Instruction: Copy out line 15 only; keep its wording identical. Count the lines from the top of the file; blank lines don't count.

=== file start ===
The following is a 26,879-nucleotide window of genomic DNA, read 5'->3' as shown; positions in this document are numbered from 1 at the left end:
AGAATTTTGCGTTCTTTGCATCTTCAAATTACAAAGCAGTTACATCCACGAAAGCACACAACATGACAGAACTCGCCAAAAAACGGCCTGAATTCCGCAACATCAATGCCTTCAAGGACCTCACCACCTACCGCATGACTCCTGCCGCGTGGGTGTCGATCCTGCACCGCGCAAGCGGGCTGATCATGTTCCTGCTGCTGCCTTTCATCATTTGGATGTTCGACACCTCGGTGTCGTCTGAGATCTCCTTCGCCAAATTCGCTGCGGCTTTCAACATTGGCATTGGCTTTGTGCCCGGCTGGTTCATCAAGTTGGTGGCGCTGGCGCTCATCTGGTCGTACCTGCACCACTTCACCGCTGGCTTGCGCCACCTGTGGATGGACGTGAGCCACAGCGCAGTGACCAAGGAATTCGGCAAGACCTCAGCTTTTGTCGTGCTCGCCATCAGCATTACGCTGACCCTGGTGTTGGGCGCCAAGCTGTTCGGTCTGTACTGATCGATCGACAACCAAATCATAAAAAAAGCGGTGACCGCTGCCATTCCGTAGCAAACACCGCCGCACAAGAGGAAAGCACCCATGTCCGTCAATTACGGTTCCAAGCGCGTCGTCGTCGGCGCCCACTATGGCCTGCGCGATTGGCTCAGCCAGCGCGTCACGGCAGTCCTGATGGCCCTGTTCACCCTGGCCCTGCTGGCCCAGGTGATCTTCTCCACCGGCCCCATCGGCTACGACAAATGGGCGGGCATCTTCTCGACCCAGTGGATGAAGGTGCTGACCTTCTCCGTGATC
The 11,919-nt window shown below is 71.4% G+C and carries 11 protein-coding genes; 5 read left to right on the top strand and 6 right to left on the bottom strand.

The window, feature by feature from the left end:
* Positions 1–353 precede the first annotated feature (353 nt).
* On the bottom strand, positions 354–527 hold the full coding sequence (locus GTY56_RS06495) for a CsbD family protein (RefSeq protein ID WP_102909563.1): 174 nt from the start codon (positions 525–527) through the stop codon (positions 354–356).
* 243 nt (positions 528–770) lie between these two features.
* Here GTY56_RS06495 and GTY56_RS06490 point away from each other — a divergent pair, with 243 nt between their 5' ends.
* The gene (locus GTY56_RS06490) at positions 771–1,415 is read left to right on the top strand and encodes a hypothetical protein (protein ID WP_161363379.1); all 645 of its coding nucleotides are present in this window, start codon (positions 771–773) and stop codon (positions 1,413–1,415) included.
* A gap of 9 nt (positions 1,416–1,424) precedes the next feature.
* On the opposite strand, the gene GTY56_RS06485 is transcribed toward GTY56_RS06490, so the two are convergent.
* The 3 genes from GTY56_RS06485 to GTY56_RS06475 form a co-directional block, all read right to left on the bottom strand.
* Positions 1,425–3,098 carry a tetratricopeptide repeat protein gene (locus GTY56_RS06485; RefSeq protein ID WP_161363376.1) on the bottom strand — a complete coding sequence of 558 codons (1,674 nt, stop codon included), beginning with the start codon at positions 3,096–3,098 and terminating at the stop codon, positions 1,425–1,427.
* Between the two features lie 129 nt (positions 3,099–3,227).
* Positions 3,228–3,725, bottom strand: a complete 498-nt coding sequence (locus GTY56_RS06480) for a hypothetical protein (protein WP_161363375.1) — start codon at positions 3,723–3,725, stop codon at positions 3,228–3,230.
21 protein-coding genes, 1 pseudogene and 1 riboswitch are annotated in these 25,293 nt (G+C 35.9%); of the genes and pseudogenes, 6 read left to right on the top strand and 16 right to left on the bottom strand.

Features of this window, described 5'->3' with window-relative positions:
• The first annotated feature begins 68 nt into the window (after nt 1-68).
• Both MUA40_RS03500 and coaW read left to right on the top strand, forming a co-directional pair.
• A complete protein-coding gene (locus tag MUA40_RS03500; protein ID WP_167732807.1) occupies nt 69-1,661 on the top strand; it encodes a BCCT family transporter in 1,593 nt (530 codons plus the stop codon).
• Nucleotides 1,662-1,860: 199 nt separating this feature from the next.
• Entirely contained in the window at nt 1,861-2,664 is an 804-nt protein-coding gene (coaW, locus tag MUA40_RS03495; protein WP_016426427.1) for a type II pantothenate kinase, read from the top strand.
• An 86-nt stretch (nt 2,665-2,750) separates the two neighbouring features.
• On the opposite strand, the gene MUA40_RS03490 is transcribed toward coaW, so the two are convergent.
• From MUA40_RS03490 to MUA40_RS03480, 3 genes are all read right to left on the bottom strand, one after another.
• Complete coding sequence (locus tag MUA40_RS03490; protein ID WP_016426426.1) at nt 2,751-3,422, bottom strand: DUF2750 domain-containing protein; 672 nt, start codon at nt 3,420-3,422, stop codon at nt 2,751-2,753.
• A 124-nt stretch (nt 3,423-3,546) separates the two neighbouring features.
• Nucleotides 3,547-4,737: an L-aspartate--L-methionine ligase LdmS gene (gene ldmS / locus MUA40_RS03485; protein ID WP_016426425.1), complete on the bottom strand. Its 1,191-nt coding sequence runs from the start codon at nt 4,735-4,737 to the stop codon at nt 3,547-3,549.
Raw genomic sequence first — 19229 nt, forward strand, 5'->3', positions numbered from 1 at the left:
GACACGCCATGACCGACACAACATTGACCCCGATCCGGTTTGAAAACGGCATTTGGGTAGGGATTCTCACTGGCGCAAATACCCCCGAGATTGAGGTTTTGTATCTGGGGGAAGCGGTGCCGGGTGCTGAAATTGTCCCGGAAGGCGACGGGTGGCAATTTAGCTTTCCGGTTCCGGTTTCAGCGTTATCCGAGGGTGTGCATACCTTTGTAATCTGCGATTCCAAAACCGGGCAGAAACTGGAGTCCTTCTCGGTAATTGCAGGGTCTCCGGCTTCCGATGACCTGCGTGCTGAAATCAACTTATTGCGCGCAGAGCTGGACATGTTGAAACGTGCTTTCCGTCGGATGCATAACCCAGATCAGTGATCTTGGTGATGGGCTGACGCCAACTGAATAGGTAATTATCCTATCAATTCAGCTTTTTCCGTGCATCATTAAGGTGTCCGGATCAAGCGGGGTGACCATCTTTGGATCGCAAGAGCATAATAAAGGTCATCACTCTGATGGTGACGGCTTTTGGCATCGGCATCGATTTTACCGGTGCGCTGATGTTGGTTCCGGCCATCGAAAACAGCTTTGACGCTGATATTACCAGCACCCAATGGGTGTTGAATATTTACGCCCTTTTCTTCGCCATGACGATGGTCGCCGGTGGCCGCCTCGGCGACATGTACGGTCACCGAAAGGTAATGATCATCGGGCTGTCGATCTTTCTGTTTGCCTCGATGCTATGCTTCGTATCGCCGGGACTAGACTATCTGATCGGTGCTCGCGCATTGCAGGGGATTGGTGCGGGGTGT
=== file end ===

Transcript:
* Positions 3,228–3,725, bottom strand: a complete 498-nt coding sequence (locus GTY56_RS06480) for a hypothetical protein (protein WP_161363375.1) — start codon at positions 3,723–3,725, stop codon at positions 3,228–3,230.